Published on: August 17, 2020
Random and illustrative stories about the global pandemic and how businesses and various business sectors are trying to recover from it, with brief, occasional, italicized and sometimes gratuitous commentary…
• In the United States, there now have been 5,566,632 confirmed cases of the Covid-19 coronavirus, with 173,128 deaths and 2,922,724 reported recoveries.
Globally, there have been 21,843,793 confirmed coronavirus cases, with 773,284 fatalities and 14,570,899 reported recoveries.
• From the Wall Street Journal:
"The U.S. reported just over 42,000 new cases for Sunday, a sharp drop from Friday’s total of more than 64,000, according to data compiled by Johns Hopkins University." The US continues to represent about 25 percent of the global total.
"Deaths from the coronavirus are skewing younger for many minorities, a stark disparity that offers a clear picture of the pandemic’s outsize impact on vulnerable populations. Among people in the U.S. who died between their mid-40s and mid-70s since the pandemic began, the virus is responsible for about 9% of deaths. For Latino people who died in that age range, the virus has killed nearly 25%, according to a Wall Street Journal analysis of death-certificate data collected by federal authorities."
• From the Washington Post:
"The number and rate of coronavirus cases in children have risen since the pandemic took hold in the spring, the Centers for Disease Control and Prevention said in recently updated guidance, underscoring the risk for young people and their families as the school year begins.
"According to the CDC, the infection rate in children 17 and under increased 'steadily' from March to July. While the virus is far more prevalent and severe among adults, the true incidence of infection in American children remains unknown because of a lack of widespread testing, the agency said."
• The New York Times this morning carries an op-ed piece by Dr. Haider Warraich, a cardiologist, in which he writes:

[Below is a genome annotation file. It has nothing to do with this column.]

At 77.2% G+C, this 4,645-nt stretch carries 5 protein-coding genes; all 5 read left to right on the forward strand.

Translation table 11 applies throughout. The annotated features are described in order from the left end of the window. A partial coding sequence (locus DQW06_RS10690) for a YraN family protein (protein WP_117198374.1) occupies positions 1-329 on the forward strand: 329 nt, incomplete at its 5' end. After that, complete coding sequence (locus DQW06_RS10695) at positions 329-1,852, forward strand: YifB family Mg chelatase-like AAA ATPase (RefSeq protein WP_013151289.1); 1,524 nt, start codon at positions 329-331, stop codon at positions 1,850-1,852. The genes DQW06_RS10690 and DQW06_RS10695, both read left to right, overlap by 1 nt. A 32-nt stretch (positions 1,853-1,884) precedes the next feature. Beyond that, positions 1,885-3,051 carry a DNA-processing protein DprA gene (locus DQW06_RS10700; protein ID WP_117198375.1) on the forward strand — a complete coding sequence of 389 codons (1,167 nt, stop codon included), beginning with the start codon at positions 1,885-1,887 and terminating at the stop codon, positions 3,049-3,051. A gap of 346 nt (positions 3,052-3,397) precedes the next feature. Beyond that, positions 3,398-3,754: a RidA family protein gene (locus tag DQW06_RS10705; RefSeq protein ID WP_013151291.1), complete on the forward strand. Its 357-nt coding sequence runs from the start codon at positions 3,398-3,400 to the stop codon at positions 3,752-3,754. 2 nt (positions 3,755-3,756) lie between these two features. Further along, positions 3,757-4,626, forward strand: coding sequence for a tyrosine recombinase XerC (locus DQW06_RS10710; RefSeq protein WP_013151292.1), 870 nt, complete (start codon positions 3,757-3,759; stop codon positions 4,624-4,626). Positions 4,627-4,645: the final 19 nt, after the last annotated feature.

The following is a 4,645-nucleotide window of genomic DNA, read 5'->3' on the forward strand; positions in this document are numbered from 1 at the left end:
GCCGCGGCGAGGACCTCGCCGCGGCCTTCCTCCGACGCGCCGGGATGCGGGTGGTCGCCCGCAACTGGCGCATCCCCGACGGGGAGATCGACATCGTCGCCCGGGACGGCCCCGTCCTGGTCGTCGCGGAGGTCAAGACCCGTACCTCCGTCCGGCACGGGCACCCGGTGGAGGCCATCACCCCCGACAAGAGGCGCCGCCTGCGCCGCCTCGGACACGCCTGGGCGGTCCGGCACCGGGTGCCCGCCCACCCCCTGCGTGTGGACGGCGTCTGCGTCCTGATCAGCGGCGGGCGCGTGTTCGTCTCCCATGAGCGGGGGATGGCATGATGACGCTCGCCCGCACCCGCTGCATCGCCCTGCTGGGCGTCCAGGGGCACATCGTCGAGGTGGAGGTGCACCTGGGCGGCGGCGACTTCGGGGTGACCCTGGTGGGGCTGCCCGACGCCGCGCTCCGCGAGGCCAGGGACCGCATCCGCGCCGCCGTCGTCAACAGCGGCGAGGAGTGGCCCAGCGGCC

"SARS-CoV-2, the virus that causes Covid-19, was initially thought to primarily impact the lungs — SARS stands for “severe acute respiratory syndrome.” Now we know there is barely a part of the body this infection spares. And emerging data show that some of the virus’s most potent damage is inflicted on the heart."
You can read the piece here.
• Also from the Washington Post:
"In an effort to make testing faster and cheaper, the Food and Drug Administration granted emergency use authorization Saturday for a saliva-based coronavirus test, developed by researchers at Yale University, that aims to reduce turnaround times in commercial laboratories.
"The diagnostic test, called SalivaDirect, does not require a swab or a special collection device; a sample can be collected in any sterile container, the FDA said. Nor does it require a separate step to extract nucleic acids, a process that is time-consuming and relies on components that have often been in shortage.
"Efficient and reliable testing will be essential this fall, as a new academic year increases the urgency of questions about the virus’s spread among children. School closures and other public health measures may have contributed to low rates of coronavirus infections in children early in the pandemic, according to the CDC."
• From the New York Times:
"The U.S.’s second-largest school district has a broad testing program for the virus.
"Amid alarm over the inadequacy of coronavirus testing across the nation, Los Angeles schools on Monday will begin a sweeping program to test hundreds of thousands of students and teachers, as the nation’s second-largest school district goes back to school — online.